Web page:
In the aftermath of Superstorm Sandy, it’s very clear that our nation’s electric grid is woefully inadequate to meet the needs and requirements of a digital, energy-hungry, and increasingly climate-challenged society. We need to invest billions of dollars (and create millions of jobs in the process) in updating our grid with smart meters, distributed power resources like solar and fuel cells, and backup energy storage built in. And we need to look at burying the most vulnerable utility cables underground so they aren’t constantly subject to high winds and fallen trees. This won’t be inexpensive, but our electric utility infrastructure needs to be upgraded. There isn’t much that the AFL-CIO and chambers of commerce agree on, but they both believe the U.S. must rebuild its infrastructure. The president should make the pursuit of smart, resilient, and secure utilities of the future one of his highest priorities.

5) Phase Out All Energy Subsidies

It’s time to level the playing field and get rid of distorting energy subsidies. While admittedly controversial, this is certainly something where folks on both the left and right can find common ground. Let’s start with subsidies for long-established fossil fuel industries like coal, oil, and natural gas. These entrenched industries simply don’t need government handouts. The estimated $3 billion or so in annual federal subsidies to these industries in the U.S. should be removed immediately. Over the next five to ten years, similar subsidy support should be phased out for renewables and nuclear power. For renewables, a five to ten year phase out makes sense since subsidies are meant to help support expansion of new, fledgling industries. And while the deployment of renewables in the U.S. has doubled over the past four years, they could use a final push. So for now, we should extend successful tools like the wind production tax credit, but have a clear plan to end them within a decade. Nuclear, which has been the most subsidy-dependent of any energy sector, will need five to ten years to see how it might be able to compete in a subsidy-free world. Once all subsidies are phased out, the energy market can compete in a more open and transparent environment.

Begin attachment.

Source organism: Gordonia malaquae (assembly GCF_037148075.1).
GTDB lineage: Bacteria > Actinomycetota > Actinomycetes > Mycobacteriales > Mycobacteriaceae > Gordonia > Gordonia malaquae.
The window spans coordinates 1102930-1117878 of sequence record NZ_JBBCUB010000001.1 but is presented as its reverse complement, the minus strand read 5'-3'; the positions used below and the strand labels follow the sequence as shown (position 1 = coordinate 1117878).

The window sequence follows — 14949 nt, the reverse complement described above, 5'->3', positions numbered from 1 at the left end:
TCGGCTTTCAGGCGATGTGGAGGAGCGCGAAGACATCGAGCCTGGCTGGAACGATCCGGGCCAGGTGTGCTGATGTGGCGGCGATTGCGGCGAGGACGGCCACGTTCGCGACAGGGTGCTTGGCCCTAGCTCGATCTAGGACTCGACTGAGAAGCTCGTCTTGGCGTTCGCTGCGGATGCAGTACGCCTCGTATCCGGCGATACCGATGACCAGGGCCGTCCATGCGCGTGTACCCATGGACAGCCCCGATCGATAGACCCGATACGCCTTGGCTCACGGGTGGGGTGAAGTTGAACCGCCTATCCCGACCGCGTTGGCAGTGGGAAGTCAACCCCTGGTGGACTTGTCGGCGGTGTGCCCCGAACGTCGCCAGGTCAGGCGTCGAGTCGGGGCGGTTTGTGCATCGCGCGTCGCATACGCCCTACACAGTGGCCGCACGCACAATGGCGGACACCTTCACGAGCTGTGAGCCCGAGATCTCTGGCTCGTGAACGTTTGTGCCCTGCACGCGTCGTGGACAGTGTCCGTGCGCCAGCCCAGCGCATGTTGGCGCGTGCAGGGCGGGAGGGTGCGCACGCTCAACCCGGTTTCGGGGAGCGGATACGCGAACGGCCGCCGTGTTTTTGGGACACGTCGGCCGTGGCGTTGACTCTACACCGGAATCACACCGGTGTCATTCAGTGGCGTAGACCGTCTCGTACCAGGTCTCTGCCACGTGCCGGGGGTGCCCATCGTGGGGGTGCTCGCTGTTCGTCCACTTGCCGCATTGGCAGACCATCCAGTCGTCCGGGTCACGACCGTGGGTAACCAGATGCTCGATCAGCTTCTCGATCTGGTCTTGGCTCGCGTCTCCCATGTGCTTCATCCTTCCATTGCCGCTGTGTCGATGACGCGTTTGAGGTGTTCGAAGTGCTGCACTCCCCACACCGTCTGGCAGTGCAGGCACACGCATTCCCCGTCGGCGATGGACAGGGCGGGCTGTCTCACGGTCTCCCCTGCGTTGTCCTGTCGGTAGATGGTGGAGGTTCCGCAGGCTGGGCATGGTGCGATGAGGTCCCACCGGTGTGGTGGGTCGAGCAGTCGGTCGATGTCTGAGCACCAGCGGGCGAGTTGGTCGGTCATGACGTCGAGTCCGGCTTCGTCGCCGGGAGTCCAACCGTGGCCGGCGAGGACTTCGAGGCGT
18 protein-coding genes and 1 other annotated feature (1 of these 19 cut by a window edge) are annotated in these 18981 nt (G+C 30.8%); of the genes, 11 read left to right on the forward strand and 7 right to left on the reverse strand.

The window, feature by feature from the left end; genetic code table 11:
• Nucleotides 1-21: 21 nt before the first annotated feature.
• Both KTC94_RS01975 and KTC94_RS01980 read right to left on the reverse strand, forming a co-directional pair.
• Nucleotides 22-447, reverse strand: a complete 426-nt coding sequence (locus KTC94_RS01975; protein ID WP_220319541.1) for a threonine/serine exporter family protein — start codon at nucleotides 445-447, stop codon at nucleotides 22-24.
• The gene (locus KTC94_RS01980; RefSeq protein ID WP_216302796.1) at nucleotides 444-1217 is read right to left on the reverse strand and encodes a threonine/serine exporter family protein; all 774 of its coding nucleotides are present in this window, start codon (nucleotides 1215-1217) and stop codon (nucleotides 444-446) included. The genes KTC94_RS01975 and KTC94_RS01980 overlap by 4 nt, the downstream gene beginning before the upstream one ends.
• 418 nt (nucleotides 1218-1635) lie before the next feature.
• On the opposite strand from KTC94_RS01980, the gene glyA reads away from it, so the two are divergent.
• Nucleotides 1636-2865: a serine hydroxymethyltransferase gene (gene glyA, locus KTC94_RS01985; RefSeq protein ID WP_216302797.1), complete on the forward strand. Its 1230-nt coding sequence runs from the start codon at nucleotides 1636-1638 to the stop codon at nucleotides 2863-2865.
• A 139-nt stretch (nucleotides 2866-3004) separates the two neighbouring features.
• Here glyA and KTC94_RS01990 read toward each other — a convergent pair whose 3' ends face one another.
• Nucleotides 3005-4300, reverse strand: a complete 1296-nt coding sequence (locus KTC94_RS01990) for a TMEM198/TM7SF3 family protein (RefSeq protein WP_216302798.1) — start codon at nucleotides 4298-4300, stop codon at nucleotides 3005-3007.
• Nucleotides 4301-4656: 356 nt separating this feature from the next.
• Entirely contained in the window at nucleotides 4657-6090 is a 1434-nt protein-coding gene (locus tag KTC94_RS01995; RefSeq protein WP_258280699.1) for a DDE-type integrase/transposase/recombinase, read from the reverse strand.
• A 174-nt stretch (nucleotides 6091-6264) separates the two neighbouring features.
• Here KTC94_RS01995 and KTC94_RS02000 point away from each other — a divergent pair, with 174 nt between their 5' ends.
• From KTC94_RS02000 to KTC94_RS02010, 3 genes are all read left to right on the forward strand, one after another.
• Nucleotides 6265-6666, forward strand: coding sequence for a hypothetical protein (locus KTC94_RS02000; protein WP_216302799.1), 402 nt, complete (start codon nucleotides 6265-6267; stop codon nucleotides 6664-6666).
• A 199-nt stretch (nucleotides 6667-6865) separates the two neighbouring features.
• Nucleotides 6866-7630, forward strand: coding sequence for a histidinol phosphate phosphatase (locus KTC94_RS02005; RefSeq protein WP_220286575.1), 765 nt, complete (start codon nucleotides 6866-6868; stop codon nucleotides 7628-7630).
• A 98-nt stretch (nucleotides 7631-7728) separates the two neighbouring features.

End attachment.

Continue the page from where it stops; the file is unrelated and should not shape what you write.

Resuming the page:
We believe firmly that clean tech, which represents industrial breakthroughs in energy, water, waste, transportation, buildings, and more, offers one of the greatest opportunities to rebuild our economy, slow the growth of and adapt to climate change, upgrade our failing infrastructure, and create millions of jobs in the process. Voters overwhelmingly support clean-energy initiatives and believe it’s crucial to our nation’s future competitiveness. Governors and mayors on both sides of the political aisle support clean tech and the tens of thousands of jobs it represents to their regions. And clean energy is scaling. Two states, South Dakota and Iowa, already get approximately 20 percent of their electricity from renewable energy, with a host of other states not far behind.

We had an inordinate share of partisan attacks during this election cycle. But now that the election is settled, let’s move on with the business of building a clean-tech nation – with bipartisan support that unleashes American capital, innovation, and leadership. It’s not only up to our 44th president to help make this change happen – but also to business owners, policymakers, investors, teachers, students, and citizens across the country.

As former President Bill Clinton wrote in his review of our book Clean Tech Nation, “It’s up to all Americans, across every sector, to follow through.” It will take an all-hands-on-deck approach to rebuild a sustainable, strong, and resilient economy – and President Obama needs to lead the way.